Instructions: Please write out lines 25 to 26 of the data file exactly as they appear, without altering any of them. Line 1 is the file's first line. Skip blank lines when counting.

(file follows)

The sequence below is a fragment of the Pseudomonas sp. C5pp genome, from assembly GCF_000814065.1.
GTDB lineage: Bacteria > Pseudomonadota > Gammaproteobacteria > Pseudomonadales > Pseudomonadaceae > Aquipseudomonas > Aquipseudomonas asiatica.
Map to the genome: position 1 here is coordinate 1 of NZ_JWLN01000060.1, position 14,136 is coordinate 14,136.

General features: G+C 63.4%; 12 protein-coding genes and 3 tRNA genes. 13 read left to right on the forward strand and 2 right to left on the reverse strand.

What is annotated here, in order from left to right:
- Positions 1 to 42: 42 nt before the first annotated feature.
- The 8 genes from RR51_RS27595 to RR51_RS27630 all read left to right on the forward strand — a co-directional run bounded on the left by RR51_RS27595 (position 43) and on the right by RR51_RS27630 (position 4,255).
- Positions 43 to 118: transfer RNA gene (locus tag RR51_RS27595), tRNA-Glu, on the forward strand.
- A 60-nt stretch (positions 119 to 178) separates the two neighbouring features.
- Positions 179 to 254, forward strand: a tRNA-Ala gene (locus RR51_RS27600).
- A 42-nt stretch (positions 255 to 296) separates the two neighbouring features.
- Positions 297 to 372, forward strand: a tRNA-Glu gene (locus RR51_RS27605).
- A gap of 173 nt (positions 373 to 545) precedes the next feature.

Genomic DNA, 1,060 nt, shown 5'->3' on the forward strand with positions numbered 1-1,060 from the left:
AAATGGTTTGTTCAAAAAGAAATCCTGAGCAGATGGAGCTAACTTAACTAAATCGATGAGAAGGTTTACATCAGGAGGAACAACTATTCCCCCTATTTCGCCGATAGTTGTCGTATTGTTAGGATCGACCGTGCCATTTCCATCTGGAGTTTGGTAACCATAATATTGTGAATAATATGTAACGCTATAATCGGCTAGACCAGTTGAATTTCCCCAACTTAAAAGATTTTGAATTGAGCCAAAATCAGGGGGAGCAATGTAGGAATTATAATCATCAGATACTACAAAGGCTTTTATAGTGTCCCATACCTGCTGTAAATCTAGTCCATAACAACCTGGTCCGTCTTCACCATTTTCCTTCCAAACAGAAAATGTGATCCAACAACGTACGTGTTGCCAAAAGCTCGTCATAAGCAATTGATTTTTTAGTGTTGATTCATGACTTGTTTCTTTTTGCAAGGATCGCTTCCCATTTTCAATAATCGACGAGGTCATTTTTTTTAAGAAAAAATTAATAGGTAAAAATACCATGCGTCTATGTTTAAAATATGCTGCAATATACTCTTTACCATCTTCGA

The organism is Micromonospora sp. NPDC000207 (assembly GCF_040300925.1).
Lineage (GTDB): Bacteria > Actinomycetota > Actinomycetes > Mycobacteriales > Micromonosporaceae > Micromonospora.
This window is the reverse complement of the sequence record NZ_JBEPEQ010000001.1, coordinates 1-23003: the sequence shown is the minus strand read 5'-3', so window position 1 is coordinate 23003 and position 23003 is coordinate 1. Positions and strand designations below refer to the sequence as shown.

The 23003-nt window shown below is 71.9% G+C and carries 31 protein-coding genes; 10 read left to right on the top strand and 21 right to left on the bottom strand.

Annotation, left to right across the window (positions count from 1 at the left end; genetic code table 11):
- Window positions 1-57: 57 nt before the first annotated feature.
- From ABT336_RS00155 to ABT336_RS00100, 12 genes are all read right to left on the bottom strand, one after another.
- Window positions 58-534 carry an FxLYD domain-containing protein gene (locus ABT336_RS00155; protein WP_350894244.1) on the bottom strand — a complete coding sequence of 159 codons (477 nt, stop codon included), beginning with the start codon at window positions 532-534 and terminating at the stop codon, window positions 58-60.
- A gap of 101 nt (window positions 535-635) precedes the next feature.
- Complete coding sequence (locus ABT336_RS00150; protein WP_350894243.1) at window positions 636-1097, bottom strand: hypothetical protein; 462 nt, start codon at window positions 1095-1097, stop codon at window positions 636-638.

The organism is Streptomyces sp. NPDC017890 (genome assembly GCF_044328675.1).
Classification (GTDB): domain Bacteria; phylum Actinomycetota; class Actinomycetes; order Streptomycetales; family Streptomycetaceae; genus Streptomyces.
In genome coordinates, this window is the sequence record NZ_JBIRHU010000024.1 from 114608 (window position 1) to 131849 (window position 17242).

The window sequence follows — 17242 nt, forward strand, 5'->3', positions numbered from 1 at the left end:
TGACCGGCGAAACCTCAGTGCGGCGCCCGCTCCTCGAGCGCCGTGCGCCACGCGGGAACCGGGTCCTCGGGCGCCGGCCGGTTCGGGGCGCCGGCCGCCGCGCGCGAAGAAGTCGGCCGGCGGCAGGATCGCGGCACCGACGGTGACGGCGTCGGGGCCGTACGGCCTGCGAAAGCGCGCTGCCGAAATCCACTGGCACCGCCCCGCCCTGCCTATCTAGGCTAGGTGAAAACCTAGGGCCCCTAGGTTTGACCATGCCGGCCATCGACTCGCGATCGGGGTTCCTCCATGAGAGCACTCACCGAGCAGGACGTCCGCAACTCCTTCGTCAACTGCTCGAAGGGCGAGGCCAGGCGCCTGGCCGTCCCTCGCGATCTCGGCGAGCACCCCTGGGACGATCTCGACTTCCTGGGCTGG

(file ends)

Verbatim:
- Complete coding sequence (locus ABT336_RS00150; protein WP_350894243.1) at window positions 636-1097, bottom strand: hypothetical protein; 462 nt, start codon at window positions 1095-1097, stop codon at window positions 636-638.

The organism is Streptomyces sp. NPDC017890 (genome assembly GCF_044328675.1).